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Photo by Ryan Paternite
Every time Jim Hall opened his case there was a sticker inside the lid that reminded him of his mantra. “Make musical sense.” Hall died in his sleep on December 10, 2013, at the age of 83. His contributions to guitar—both as a player and composer—elevated the instrument and made a deep and lasting impression on the musical world.
At times, Hall could be both elegant and angular with his approach but he never stopped searching for the next sound. Much in the mold of Hendrix, Michael Hedges, and Les Paul, Hall was an innovator who stretched, bent, and pushed the boundaries of modern jazz guitar and created a uniquely soulful language all his own. His approach to harmony, comping, and rhythm was groundbreaking and his landmark album with saxophonist Sonny Rollins, The Bridge, is a classic example of this.
The integrity of a musical passage always trumped the desire for technical flash. Hall's unassuming personality and sharp wit mirrored his approach to music. "He had the most incredible sense of humor and could cast his listening like a light on everyone in sight, so when in his company, you felt like you couldn't ever go wrong," shares guitarist Julian Lage, who had recently formed a quartet with Hall. After a recent tribute concert organized by guitarist Joel Harrison, Hall tracked down the names and addresses of all the musicians who performed and wrote each one a handwritten thank you note.
It could be argued that the jazz guitar tree is rooted in four names: Django, Charlie, Wes, and Jim. Virtually every guitarist, from classical to shred, has been touched by the music that flowed from that quartet. The influence of Hall’s music moved well outside jazz circles, with followers including esteemed players like Wilco’s sonic wizard Nels Cline and Testament’s Alex Skolnick. The beauty and grace of his playing expanded beyond swing with a commanding authenticity.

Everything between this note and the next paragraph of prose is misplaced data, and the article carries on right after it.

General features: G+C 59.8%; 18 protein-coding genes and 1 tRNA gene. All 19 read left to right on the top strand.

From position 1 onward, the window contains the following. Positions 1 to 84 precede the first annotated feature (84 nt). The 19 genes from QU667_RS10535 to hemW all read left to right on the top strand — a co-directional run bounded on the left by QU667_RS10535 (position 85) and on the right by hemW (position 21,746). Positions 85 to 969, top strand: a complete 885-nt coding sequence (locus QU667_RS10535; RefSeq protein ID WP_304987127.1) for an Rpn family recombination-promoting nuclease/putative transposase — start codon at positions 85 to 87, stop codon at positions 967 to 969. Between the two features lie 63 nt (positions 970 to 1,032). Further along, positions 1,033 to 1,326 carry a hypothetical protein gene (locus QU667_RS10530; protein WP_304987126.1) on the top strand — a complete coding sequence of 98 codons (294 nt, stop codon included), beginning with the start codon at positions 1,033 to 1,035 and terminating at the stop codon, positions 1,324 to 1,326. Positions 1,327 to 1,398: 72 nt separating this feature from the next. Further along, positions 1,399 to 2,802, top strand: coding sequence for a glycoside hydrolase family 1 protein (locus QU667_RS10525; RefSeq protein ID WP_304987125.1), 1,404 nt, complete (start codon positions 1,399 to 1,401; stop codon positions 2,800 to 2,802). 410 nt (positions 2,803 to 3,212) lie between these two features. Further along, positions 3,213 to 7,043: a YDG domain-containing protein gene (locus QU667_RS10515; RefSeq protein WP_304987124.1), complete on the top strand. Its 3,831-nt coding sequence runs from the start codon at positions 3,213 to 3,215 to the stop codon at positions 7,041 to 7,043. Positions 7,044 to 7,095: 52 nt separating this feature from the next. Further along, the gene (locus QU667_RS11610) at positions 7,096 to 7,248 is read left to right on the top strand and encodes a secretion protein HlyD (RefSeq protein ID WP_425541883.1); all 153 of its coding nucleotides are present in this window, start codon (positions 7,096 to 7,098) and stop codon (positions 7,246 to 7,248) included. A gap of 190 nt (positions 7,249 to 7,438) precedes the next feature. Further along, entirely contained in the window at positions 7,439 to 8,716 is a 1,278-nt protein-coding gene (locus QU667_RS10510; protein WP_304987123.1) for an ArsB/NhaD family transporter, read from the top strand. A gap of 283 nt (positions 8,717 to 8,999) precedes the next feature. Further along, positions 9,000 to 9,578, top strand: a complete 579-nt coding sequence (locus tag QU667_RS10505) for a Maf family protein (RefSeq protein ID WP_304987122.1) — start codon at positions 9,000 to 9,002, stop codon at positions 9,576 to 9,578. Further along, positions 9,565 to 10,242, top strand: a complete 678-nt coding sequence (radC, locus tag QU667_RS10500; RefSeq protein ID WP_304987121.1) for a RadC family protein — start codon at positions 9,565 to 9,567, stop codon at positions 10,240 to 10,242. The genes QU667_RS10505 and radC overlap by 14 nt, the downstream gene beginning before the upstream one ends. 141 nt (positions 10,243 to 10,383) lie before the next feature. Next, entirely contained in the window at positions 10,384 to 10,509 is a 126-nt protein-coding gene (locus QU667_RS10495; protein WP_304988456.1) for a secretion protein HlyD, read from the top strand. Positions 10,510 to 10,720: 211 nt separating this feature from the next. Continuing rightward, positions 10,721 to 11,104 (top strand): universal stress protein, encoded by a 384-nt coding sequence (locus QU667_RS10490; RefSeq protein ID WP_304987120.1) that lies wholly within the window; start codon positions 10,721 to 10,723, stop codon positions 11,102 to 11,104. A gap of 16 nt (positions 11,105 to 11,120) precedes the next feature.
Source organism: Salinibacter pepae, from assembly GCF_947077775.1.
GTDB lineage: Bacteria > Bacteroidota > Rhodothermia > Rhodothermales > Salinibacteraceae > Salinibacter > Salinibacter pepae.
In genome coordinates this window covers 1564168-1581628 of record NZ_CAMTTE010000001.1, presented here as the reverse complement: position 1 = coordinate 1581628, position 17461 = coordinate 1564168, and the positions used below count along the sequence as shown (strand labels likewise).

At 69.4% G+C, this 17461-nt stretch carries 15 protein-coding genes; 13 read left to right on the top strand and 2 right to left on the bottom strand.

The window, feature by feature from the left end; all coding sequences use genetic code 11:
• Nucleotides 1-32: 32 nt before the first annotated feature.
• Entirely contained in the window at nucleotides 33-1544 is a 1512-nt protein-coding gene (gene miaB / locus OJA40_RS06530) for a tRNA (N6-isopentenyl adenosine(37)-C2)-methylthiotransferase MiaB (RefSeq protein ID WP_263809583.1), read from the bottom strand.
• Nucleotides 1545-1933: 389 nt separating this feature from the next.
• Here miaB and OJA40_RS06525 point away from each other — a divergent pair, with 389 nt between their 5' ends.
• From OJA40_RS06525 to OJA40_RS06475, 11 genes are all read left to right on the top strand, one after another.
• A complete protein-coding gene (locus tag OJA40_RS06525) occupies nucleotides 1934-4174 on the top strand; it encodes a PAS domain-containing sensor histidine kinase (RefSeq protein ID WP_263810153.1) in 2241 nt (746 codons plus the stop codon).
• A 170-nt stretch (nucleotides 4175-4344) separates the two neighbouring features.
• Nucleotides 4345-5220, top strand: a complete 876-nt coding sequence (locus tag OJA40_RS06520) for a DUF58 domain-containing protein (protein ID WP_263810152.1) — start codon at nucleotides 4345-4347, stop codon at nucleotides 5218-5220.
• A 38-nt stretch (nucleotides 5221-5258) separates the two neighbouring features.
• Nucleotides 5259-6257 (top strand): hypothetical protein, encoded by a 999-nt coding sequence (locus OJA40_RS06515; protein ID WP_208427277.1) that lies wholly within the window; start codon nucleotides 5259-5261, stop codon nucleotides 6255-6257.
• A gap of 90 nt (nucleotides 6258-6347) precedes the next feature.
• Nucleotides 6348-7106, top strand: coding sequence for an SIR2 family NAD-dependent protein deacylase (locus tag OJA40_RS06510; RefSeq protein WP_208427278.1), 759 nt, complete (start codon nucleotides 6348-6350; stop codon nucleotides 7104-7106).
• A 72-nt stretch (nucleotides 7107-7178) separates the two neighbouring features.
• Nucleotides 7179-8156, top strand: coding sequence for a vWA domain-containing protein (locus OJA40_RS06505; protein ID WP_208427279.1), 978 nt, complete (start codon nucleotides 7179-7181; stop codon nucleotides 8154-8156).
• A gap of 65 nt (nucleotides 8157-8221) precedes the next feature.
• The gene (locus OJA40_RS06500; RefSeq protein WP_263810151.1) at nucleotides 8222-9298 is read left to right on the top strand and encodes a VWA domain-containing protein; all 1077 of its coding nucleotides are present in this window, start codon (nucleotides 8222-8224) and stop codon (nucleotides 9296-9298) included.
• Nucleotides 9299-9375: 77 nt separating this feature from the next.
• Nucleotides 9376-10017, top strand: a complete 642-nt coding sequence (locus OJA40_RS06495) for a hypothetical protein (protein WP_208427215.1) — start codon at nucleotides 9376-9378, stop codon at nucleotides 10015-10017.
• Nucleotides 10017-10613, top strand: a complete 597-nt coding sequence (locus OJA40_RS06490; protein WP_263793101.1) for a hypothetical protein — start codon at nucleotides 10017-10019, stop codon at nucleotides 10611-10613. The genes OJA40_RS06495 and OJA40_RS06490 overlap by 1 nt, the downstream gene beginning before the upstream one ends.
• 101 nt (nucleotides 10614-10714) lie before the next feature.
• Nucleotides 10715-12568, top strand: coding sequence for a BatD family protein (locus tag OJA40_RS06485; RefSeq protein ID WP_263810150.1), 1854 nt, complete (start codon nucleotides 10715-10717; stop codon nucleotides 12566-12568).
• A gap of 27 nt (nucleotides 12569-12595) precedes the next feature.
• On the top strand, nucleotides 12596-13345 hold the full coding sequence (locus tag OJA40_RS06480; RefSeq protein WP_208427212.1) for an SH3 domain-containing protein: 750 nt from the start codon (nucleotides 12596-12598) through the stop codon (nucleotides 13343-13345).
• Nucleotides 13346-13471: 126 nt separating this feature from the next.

Early in his career, Hall played with two forward-thinking groups that broke stereotypes of what a jazz group should be. The Chico Hamilton Quintet, which also featured cellist Fred Katz and flautist Buddy Collette, was a chamber-jazz group that found Hall playing a decidedly non-jazz instrument—a Gibson Les Paul Custom. And in 1957, clarinetist Jimmy Giuffre asked Hall to join his trio with bassist Ralph Pena. The JG3 incorporated blues and folk elements along with classical counterpoint to create a unique slant on the West coast swing of that era.
“When you have Jim Hall, you don't need a pianist,” said trumpeter Art Farmer. That rather famous quote followed Hall around and helped establish his reputation as an enriching and sympathetic accompanist. His two albums with pianist Bill Evans, Undercurrent and Intermodulation, demonstrated exactly how intimate improvised music could be. Other duo partners included bassist Ron Carter, guitarists Pat Metheny and Bill Frisell, and pianist Geoffrey Keezer.
With each new group or recording project Hall was determined to push the music forward. His 1975 album, Live!, is a template for the modern guitar trio and to this day is an excellent study in group interaction and inventive melodic interpretation. Hall continued to record and tour in a variety of formats through the ’80s and ’90s. He was among the first modern jazz guitarists to be honored as an NEA Jazz Master in 2004, in addition to writing a concerto for guitar and orchestra that was debuted at the World Guitar Congress.
The word “retire” had no meaning to Hall. He continued to record and perform up until the end of his life. Just this past November, Hall played with his trio that included Scott Colley on bass and drummer Lewis Nash for a two-night stand at Jazz at Lincoln Center and were joined by guitarists Peter Bernstein and John Abercrombie. "When I went backstage to say goodbye Jim said 'Great job, John'," remembers Abercrombie. "Then he remarked on Peter Bernstien's playing, and how much Peter always amazed him. He added, as his final remark, 'These kids today!'"
Even after some recent health issues slowed down Hall's physical abilities, he never lost his touch for the instrument. The notes that would flow out of his Sadowsky archtop combined the best of bebop, folk, blues, and Americana. His individual spirit brought joy to many people and he will be sorely missed.